To that end, Blair supports a reinvigorated Israeli-Egyptian security and energy nexus as does the US and EU states, hoping that Israeli gas could be used to help European nations avoid being overdependent upon Russia for gas and to enrich the elites in the PA so as to get them onside in the 'peace process'.

However, Blair also believes that the exploitation of Israeli gas reserves and the elimination of Hamas would benefit Russia as well. One reason Israel has been able and willing to try to finish off Hamas is that it lacks regional support following the coup in Egypt in 2013 and the Syrian conflict.

In 2014 Russia's Gazprom was set to help develop Gaza's gas field.Israel has taken a more pragmatic stance towards Russia in recent years as it discovered its own gas reserves and sought cooperation on energy projects. This is why Blair advocated that Russia and the West join forces against 'radical Islam'.

For Blair this blending of tough realpolitik and potential wealth creation through the exploitation of resources is a "progressive" foreign policy. In the short term, there may well be blood and tears, yet in the longer term there is no alternative and wealth and consumerism is the only way to overcome the past.

While Blair is routinely condemned by British politicians for joining the US invasion of Iraq in 2003 ,his thinking and the role of resources in foreign policy strategy remain close to the way Western politicians still approach geopolitical struggles across the globe. After all, he is Special Envoy for a reason.

Friday, 18 July 2014

Why There Will Be No Peace between Israel and Gaza.

'We Palestinians and Israelis have experienced many destructive wars and the result is always the same: more deaths, more terrible injuries, more bloodshed, more animosity and more hatred. What do we expect to be the result of any war?
The current conflict has led to at least 260 people being killed, more than 1,600 severely wounded, more than 2,300 Israeli air strikes, more than 1,300 rockets fired from Gaza and at least 600 houses and institutions demolished and destroyed'.As a father who lost his children in Gaza, I call for an end to this bloodshed, The Guardian Friday July 17 2014
The conflict is intractable and set to continue because religious and ethnic divisions, as well as the history of mistrust and enmity, is being intensified by a psychopathological struggle for the offshore gas off the Eastern Mediterranean that Israel wants a Hamas led Gaza to have no stake in.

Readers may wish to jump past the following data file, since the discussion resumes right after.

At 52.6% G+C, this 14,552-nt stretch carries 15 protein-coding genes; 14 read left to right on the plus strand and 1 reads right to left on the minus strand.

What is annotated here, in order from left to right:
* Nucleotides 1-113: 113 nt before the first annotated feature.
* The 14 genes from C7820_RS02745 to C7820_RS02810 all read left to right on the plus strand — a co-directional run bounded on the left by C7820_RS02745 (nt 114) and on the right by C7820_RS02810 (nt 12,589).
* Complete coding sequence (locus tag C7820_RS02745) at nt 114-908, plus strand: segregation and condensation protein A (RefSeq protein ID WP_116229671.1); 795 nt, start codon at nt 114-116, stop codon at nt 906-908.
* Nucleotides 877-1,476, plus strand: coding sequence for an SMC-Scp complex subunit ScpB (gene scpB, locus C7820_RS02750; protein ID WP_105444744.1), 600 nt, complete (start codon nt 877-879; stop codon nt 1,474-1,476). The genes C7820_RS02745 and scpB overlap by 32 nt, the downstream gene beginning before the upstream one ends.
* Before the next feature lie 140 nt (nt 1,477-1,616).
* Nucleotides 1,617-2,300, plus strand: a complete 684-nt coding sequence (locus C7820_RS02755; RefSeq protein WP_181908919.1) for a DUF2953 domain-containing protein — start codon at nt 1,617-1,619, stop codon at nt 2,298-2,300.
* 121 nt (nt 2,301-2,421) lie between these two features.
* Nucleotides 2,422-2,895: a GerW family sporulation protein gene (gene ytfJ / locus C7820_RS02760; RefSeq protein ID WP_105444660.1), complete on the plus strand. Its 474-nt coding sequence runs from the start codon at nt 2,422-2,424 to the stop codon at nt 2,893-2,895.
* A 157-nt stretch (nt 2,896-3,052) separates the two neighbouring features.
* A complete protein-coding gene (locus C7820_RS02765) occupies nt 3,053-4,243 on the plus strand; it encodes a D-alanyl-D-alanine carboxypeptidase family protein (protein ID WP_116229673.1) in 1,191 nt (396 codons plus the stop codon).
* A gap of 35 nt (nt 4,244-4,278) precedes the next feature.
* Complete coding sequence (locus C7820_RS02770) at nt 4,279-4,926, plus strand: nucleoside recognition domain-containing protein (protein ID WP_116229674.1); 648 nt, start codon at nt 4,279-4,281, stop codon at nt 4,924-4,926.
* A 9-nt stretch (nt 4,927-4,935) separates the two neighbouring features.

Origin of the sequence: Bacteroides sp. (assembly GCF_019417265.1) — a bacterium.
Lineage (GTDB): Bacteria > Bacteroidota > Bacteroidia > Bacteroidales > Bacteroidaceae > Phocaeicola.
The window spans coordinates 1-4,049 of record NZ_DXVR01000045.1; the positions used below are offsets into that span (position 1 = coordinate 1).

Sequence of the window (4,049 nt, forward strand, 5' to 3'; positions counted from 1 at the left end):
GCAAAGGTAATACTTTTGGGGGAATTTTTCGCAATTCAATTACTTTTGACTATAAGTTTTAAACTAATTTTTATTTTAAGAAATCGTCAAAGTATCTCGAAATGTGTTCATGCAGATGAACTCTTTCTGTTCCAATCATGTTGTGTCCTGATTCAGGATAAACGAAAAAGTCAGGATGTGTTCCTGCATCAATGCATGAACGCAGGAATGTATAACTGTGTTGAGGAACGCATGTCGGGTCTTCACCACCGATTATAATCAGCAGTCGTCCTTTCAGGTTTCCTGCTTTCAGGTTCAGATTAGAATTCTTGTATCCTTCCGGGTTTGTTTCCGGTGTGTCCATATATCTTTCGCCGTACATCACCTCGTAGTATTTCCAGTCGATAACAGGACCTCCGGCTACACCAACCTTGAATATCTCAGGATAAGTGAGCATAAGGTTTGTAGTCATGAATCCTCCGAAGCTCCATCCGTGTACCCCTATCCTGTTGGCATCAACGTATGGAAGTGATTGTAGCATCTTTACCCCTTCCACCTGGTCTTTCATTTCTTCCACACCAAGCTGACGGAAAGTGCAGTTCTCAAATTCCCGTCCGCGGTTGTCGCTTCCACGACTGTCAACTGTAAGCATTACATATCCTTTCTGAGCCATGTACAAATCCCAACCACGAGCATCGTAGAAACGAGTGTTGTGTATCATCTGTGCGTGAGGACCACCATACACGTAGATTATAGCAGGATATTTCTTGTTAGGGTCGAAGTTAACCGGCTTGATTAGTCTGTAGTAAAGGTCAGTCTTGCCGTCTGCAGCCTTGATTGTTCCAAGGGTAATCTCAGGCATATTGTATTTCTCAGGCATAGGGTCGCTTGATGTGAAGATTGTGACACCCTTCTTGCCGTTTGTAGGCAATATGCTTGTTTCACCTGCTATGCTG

Israel was emboldened enough by the prize of gas discovered by British Gas in 1999 off the coast of Gaza back in 2008 to want to destroy Hamas. Analyst Mark Turner, argues Israel sought by its siege and military attacks to want to "eliminate Hamas" and prevent any alliance with the PA in the West Bank.

With the discovery of the Leviathan and Tamar gas fields in 2010, Israel is set to be self sufficient in gas for 50 years and to be in a position of both energy independence and to export as LNG at least 40% of its reserves to the global market. This should put Israel in a commanding position.

Moreover, by being a major gas producer the EU states would have no substantial objection to Israel doing as it requires in Gaza, having already turned a blind eye to General Sisi's 2013 coup in Egypt and the strengthening once more of security and energy interests.

Hamas is not going to be allowed any benefit from the offshore gas off Gaza via Western influence either. This is one essential reason both the US and Britain remains largely indifferent to the current crisis and repeats stock phrases about 'Israel's right to defend itself'.
 
The gas field ( as with that off Egypt ) was discovered by the BG Group which holds the license and Both Tony Blair as Special Envoy to the Middle East Quartet and John Kerry believe could be used to fund the Fatah controlled West Bank, despite the fact the gas reserves lie off Hamas controlled Gaza.

Blair is employed mostly as an advocate of energy and business interests and because he has a talent for high sounding platitudes that make it appear as though there is a peace process “There will be.. no trust on either side between Hamas and Israel. That is not going to happen in the immediate term and possibly ever,”

Israel wants to tap this gas irrespective of the Palestinians in Gaza and so it the with the area cut off from Egypt and Iranian supplies it is more isolated than as ever before. The West seems content to let Israel get on with the job. Only Turkey has been vocally critical of Israel's military incursion into Gaza.

EU ministers have discussed the role of Israeli and Cypriot gas as part of their strategy of energy diversification, something given greater urgency following the crisis and conflict in Ukraine and Russia's attempt to check a Qatar-Turkey gas pipeline by backing Assad in Syria against the Sunni jihadists supported by the Western Powers.